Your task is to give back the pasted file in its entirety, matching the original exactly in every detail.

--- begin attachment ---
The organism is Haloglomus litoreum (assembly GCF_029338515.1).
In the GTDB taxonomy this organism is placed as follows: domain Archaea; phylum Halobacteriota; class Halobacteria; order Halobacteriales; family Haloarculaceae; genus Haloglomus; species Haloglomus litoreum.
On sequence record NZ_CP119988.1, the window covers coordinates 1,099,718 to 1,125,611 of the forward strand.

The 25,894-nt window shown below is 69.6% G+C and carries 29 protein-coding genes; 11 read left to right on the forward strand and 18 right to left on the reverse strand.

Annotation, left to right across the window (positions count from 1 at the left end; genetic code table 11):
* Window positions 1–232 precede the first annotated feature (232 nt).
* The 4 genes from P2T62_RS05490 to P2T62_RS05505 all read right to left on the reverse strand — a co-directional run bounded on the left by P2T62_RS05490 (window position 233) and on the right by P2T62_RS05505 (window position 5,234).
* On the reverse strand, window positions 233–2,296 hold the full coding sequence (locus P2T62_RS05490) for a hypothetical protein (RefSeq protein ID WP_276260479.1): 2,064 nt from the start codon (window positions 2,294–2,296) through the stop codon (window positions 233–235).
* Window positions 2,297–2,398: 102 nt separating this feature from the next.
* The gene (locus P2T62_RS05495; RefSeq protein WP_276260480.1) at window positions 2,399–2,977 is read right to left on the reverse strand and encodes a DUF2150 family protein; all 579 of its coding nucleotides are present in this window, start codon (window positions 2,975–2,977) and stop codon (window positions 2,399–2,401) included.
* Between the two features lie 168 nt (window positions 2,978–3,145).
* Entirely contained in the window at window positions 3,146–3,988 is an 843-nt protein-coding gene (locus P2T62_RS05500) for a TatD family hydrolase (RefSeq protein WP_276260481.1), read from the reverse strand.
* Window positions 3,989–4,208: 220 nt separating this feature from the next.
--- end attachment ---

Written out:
The organism is Haloglomus litoreum (assembly GCF_029338515.1).
In the GTDB taxonomy this organism is placed as follows: domain Archaea; phylum Halobacteriota; class Halobacteria; order Halobacteriales; family Haloarculaceae; genus Haloglomus; species Haloglomus litoreum.
On sequence record NZ_CP119988.1, the window covers coordinates 1,099,718 to 1,125,611 of the forward strand.

The 25,894-nt window shown below is 69.6% G+C and carries 29 protein-coding genes; 11 read left to right on the forward strand and 18 right to left on the reverse strand.

Annotation, left to right across the window (positions count from 1 at the left end; genetic code table 11):
* Window positions 1–232 precede the first annotated feature (232 nt).
* The 4 genes from P2T62_RS05490 to P2T62_RS05505 all read right to left on the reverse strand — a co-directional run bounded on the left by P2T62_RS05490 (window position 233) and on the right by P2T62_RS05505 (window position 5,234).
* On the reverse strand, window positions 233–2,296 hold the full coding sequence (locus P2T62_RS05490) for a hypothetical protein (RefSeq protein ID WP_276260479.1): 2,064 nt from the start codon (window positions 2,294–2,296) through the stop codon (window positions 233–235).
* Window positions 2,297–2,398: 102 nt separating this feature from the next.
* The gene (locus P2T62_RS05495; RefSeq protein WP_276260480.1) at window positions 2,399–2,977 is read right to left on the reverse strand and encodes a DUF2150 family protein; all 579 of its coding nucleotides are present in this window, start codon (window positions 2,975–2,977) and stop codon (window positions 2,399–2,401) included.
* Between the two features lie 168 nt (window positions 2,978–3,145).
* Entirely contained in the window at window positions 3,146–3,988 is an 843-nt protein-coding gene (locus P2T62_RS05500) for a TatD family hydrolase (RefSeq protein WP_276260481.1), read from the reverse strand.
* Window positions 3,989–4,208: 220 nt separating this feature from the next.